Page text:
I accidentally started seeing a therapist. How does one accidentally do something which requires filling out paperwork, scheduling appointments and driving 20 miles? Well, the initial visits were scheduled to address behavioral problems with a 2 year old. It turns out addressing the behavioral problems in toddlers is best facilitated by addressing the behaviors in adults.
Therapy is like having a really good friend who listens well and gives you great advice. This friend is extremely caring and invested. Is it weird to pay someone to be your friend? Therapy was helping our kids cope and I found myself quoting my, I mean the kids’, therapist.
“Lucy says it’s good for me to do things I like to do.”
“Lucy says I’m holding on too tightly to control.”
“Lucy says I’m doing great.”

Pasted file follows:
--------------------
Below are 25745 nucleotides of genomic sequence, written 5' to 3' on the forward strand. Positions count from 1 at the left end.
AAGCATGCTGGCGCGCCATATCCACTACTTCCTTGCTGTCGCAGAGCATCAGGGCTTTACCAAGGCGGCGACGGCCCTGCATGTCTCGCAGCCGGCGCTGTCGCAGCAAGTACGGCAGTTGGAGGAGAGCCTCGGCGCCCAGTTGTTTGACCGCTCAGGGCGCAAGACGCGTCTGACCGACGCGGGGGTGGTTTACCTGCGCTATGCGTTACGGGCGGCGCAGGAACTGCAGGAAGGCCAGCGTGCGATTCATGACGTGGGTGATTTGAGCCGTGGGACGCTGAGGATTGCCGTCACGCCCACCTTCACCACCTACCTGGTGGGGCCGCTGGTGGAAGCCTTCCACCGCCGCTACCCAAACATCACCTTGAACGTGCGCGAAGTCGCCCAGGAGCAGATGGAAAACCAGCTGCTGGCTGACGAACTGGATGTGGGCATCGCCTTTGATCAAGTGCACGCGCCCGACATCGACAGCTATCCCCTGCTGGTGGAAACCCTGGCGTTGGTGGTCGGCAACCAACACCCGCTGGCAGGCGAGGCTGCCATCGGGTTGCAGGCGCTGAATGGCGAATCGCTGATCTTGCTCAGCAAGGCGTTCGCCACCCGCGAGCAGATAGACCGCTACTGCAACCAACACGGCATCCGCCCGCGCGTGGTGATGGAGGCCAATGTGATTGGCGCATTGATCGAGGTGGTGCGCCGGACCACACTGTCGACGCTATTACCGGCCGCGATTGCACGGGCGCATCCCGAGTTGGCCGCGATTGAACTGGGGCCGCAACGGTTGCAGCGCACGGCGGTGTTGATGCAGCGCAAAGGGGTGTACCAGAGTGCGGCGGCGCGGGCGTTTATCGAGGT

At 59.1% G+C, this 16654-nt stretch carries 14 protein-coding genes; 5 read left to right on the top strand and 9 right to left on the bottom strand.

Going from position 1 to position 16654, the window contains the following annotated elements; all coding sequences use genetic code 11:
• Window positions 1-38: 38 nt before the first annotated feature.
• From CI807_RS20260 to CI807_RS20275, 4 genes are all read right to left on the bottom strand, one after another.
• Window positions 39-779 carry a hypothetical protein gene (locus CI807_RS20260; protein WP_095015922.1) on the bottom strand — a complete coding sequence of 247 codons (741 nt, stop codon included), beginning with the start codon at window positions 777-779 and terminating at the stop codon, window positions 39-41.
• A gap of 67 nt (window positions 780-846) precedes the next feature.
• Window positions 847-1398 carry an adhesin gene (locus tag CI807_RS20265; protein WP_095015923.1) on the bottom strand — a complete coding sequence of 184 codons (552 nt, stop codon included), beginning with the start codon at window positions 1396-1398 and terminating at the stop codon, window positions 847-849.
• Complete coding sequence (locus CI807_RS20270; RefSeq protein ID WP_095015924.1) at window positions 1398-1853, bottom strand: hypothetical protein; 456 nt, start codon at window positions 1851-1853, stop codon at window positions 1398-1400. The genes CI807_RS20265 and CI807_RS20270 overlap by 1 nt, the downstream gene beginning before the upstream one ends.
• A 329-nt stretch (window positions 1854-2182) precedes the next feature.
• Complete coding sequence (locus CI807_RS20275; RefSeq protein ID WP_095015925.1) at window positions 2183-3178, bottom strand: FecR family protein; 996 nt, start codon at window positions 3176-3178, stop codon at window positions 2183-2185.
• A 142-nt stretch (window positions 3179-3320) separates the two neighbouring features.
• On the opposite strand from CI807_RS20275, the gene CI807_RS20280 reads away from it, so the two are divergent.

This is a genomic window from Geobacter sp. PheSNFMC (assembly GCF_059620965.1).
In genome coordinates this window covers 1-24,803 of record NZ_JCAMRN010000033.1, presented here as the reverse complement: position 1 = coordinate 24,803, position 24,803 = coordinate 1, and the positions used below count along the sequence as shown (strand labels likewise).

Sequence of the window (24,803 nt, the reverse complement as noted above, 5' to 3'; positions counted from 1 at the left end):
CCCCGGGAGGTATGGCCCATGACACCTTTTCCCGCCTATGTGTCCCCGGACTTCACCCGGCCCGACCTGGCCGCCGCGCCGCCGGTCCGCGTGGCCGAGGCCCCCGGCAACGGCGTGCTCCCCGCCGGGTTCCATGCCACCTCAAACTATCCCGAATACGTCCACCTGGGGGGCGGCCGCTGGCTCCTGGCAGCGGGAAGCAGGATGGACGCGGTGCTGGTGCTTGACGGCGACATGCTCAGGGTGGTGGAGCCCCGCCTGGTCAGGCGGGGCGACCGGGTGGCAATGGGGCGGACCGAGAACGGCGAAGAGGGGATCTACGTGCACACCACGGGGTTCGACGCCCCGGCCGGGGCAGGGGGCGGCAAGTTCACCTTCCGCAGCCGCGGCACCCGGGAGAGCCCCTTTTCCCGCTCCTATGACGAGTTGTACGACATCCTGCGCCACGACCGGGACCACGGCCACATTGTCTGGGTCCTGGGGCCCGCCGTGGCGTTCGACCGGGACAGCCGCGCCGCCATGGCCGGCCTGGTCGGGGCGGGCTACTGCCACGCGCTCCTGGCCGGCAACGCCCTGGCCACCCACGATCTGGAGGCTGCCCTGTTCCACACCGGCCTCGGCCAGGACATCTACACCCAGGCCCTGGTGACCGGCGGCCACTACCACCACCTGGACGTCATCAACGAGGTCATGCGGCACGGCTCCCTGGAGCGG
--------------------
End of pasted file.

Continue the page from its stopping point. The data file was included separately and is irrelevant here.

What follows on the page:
Needless to say I was disappointed when Lucy transferred. I wasn’t sure anyone could replace her caring brown eyes and her exotic South American accent. When I met the petite Alexandria, I wasn’t sure what I was getting into. I missed Lucy.
But after our first session, she said something that stuck.
“Yes isn’t a ‘yes’ forever and ‘no’ isn’t no forever.”
Sure it’s not rocket science. But I am such a strong-willed parent I want to give concrete, forever Yays and Nays. It just seemed easier that way. But maybe I misinterpreted the idea of letting your “yay be yay and your nay be nay.”
He was talking about being a person of integrity, not trying to process information that seems to constantly be changing.
Her comment reminded me that when it comes to parenting, change happens. Adoption and Foster care are not concrete sciences. They require fluid, flexible thinking. I can make the best decisions I can with the information I have at the moment. As information and time evolve, decisions can change.